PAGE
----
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Exonerated death-row inmate to speak at Indiana University campuses

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Randy Steidl, who was nearly executed for a crime he didn't commit and went on to become the public face of the abolition of the death penalty in Illinois, will tell his story during visits to Indiana University campuses in Bloomington and Indianapolis.

Steidl will present his lecture, "Convicted, Condemned and Cleared: How an Exonerated Man Helped Abolish the Illinois Death Penalty" at noon April 12 in the Indiana University Maurer School of Law Moot Court Room.  

He will present the same lecture at Indiana University Purdue University – Indianapolis at 7 p.m. April 14 in the IUPUI Campus Center, Room 450C.

After the talk at IUPUI, a panel will discuss whether the death penalty is good public policy. Panelists will include Jim White, a former Indiana state trooper and current faculty member in School of Public and Environmental Affairs’ Criminal Justice and Public Safety program; Monica Foster, an internationally known criminal defense attorney who specializes in capital appeals; and Crystal Garcia, a criminologist and faculty member in SPEA's Criminal Justice and Public Safety program.

Steidl spent 17 years in prison, including 12 on death row, after he was convicted in the 1986 murder of two newlyweds in Southern Illinois. According to Witness to Innocence, an organization of exonerated death-row survivors and their loved ones, he received poor legal representation, no DNA evidence was presented in the case, and witnesses fabricated evidence because of police misconduct.

A federal judge ordered a new trial for Steidl in 2003 after the Center on Wrongful Convictions at Northwestern University got involved and an Illinois State Police investigation cast doubt on the conduct during the murder investigation and trial. The state re-investigated the case, tested DNA evidence and found no link to Steidl, and the state decided against retrying the case.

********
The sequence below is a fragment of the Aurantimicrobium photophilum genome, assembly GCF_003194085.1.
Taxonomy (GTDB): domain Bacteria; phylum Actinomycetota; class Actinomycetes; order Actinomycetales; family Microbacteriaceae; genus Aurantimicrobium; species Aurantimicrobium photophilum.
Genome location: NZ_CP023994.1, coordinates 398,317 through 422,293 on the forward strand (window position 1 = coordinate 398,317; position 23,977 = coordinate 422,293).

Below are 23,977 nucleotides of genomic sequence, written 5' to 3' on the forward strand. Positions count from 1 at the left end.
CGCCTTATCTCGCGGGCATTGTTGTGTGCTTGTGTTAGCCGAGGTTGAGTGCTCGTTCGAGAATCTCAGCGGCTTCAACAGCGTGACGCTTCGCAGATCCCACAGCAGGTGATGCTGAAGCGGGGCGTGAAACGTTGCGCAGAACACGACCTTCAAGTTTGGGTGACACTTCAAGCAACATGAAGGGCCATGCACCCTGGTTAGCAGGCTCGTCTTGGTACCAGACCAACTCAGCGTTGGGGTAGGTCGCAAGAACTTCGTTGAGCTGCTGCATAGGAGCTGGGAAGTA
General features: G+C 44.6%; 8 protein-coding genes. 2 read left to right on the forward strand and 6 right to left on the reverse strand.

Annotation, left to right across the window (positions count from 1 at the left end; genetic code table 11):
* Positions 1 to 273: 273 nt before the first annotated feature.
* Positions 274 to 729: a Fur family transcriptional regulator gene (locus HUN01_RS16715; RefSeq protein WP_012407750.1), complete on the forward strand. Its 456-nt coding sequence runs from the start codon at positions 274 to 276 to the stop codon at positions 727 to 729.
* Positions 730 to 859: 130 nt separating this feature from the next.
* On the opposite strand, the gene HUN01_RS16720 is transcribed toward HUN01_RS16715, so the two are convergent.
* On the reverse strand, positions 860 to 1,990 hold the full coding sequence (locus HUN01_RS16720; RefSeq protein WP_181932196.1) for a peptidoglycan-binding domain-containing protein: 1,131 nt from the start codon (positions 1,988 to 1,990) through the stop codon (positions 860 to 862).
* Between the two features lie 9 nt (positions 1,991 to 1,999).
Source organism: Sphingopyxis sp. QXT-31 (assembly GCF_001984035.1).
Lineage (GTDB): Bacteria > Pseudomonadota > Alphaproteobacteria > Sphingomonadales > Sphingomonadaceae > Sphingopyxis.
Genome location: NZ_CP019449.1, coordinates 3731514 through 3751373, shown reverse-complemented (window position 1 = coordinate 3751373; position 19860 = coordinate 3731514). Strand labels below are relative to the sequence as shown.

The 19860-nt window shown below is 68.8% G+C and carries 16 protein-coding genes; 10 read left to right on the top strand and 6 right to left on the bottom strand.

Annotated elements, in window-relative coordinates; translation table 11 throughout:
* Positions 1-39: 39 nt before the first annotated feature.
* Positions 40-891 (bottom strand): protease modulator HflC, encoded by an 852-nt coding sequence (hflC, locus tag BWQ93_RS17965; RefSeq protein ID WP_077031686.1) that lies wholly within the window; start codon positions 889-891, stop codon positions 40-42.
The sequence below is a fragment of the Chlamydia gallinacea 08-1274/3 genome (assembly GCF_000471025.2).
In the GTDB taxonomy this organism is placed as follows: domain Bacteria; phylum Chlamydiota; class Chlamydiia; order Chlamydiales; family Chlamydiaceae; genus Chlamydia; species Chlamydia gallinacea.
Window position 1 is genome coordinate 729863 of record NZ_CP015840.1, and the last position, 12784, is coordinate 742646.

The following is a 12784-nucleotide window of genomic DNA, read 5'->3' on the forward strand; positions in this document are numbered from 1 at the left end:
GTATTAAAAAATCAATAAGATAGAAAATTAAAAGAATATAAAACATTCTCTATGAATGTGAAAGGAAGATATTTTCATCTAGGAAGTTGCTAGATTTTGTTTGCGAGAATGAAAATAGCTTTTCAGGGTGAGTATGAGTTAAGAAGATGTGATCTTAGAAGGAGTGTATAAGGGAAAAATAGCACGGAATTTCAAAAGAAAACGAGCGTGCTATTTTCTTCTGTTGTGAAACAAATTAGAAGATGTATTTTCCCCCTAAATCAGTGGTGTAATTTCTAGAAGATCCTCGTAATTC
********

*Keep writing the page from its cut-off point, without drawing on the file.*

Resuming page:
Steidl left prison in May 2004, becoming the 18th person to go free after serving time on Illinois' death row for a wrongful conviction. He speaks out against the death penalty to state legislatures and civic organizations and on college campuses.

Illinois Gov. Pat Quinn signed legislation abolishing the death penalty earlier this month.
 

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  1. Why in the world would someone need a person to correct a transcript when a realtime court reporter could provide them with a transcript (rough draft) immediately?

  2. This article proved very enlightening. Right ahead of sitting the LSAT for the first time, I felt a sense of relief that a score of 141 was admitted to an Indiana Law School and did well under unique circumstances. While my GPA is currently 3.91 I fear standardized testing and hope that I too will get a good enough grade for acceptance here at home. Thanks so much for this informative post.

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